Ag Weather Forum

Signs of Cold Winter Increase in W. Canada

Doug Webster
By  Doug Webster , DTN Senior Ag Meteorologist

Weather patterns around the Northern hemisphere during October and November normally give us some clues as to what the winter weather will be across many parts of Canada and the U.S. Since we are now moving into the middle of November, we see more signs that indicate colder-than-normal weather may happen more often than not across western and northwestern Canada during the next few months.

The clues range from a fairly persistent ridge of high pressure through the northern Pacific to a couple of early-season cold air events that have already dropped into Western Canada.

A strong ridge has persisted across the northern Pacific Ocean during the past several weeks and has produced progressive troughs from the eastern Gulf of Alaska to Western Canada at times. This process allows cold air to develop across eastern Alaska and northwest Canada and as the progressive troughs move east, cold air is allowed to drop southeastward across western to south-central Canada behind the troughs.

Current indications are that this area of Pacific high pressure at high latitudes may be a semi-permanent feature during at least the early part of winter and allow for further cold air events for the Prairies. This does not mean that it will be cold all of the time, but episodes of arctic air should be expected every several days with moderation in between. Some light to moderate snow may also fall as cold air arrives and moves uphill against the Rockies.

There has already been some history of cold weather so far this month with two arctic air masses making their mark on the region. Current model guidance indicates a new arctic surge arriving later this weekend through early next week. Like previous events, we do expect fairly rapid moderation later next week as warming westerly winds develop.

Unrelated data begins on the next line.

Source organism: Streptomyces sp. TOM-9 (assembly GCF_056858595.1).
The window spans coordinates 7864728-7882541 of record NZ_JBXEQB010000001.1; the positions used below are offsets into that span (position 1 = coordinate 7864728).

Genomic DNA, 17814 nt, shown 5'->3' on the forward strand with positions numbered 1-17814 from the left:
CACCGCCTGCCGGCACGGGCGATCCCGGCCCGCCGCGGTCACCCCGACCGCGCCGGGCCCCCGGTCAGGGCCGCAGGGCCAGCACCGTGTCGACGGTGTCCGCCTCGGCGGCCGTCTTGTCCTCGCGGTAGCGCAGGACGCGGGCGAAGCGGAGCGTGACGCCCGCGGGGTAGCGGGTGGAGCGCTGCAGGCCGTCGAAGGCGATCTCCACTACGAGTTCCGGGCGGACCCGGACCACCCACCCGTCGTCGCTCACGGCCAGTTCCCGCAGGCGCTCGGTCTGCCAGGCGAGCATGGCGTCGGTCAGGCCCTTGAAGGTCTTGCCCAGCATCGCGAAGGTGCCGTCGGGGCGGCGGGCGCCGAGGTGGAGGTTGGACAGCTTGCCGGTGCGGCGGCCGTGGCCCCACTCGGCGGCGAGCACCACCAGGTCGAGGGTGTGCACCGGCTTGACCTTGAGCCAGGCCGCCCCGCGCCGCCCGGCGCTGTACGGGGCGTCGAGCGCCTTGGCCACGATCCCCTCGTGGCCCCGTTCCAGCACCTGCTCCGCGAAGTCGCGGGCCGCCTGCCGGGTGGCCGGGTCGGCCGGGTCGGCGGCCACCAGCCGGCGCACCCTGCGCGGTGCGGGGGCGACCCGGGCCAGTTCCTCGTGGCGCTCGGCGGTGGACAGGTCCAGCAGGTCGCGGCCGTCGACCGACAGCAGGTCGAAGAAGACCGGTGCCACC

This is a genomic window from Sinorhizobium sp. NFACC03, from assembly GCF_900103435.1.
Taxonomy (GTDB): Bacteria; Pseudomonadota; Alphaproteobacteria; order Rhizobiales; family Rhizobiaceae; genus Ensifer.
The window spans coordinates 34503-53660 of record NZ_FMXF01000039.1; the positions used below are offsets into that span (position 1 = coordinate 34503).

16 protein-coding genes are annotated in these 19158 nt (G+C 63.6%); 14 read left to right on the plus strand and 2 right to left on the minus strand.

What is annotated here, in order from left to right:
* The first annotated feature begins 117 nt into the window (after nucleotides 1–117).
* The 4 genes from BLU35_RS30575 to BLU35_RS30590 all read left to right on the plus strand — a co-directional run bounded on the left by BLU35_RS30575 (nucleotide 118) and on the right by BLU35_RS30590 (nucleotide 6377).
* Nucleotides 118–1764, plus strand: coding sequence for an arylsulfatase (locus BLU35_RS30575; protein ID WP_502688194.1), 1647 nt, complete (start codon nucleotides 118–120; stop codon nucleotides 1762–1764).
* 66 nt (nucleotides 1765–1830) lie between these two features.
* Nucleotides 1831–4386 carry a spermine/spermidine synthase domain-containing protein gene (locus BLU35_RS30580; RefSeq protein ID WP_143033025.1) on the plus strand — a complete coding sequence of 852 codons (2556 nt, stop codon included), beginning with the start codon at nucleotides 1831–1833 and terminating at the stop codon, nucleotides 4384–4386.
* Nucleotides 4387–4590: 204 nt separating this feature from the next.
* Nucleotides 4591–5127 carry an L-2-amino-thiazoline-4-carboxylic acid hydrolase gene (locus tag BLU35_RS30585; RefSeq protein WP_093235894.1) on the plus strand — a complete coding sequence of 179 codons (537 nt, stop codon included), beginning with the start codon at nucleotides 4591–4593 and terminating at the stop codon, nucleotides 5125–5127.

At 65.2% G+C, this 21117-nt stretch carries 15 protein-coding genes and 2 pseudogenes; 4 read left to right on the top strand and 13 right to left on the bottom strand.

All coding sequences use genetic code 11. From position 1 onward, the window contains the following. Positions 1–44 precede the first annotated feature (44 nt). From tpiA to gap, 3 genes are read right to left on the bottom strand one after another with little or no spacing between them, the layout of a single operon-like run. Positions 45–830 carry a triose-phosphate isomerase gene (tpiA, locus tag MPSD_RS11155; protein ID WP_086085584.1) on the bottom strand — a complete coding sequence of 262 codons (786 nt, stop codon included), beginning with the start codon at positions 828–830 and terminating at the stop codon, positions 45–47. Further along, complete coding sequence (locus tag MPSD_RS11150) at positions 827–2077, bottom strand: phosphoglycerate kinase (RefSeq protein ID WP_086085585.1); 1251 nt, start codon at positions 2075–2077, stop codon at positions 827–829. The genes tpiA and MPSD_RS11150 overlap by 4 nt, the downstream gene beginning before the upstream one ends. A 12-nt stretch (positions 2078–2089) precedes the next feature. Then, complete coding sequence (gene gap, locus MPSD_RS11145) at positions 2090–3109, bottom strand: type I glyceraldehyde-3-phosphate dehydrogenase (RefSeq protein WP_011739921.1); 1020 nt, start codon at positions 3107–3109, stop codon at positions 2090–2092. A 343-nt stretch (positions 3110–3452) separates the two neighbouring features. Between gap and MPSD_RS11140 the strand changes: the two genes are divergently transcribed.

Climate model outlooks seem to be coming in line for a lower-than-normal temperature forecast for northwest and western Canada later this month as well as for December. Precipitation forecasts for the region during this time also are indicating above-normal levels of precipitation which means snow at this time of year.

Doug Webster can be reached at



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11/18/2013 | 5:52 AM CST
you speak of the southeasterly flow of winds from the Canadian prairies bring colder weather, does that mean we have a higher probability of early white December with lower daytime highs indicating snow cover will likely stay once it arrives. Tom Pyfferoen
Bryce Anderson
11/14/2013 | 10:56 PM CST
Indications do point to above normal precipitation for the northern Rockies as well. Temperatures near normal, which at this time of year point to snow rather than rain. Finish to harvest may be slow.
Mike Baker
11/14/2013 | 2:22 PM CST
Does it follow that the northern Rockies will follow that same pattern? As an ag producer in NW Wyoming with corn still in the field I have a vested interest in the weather patterns. Mike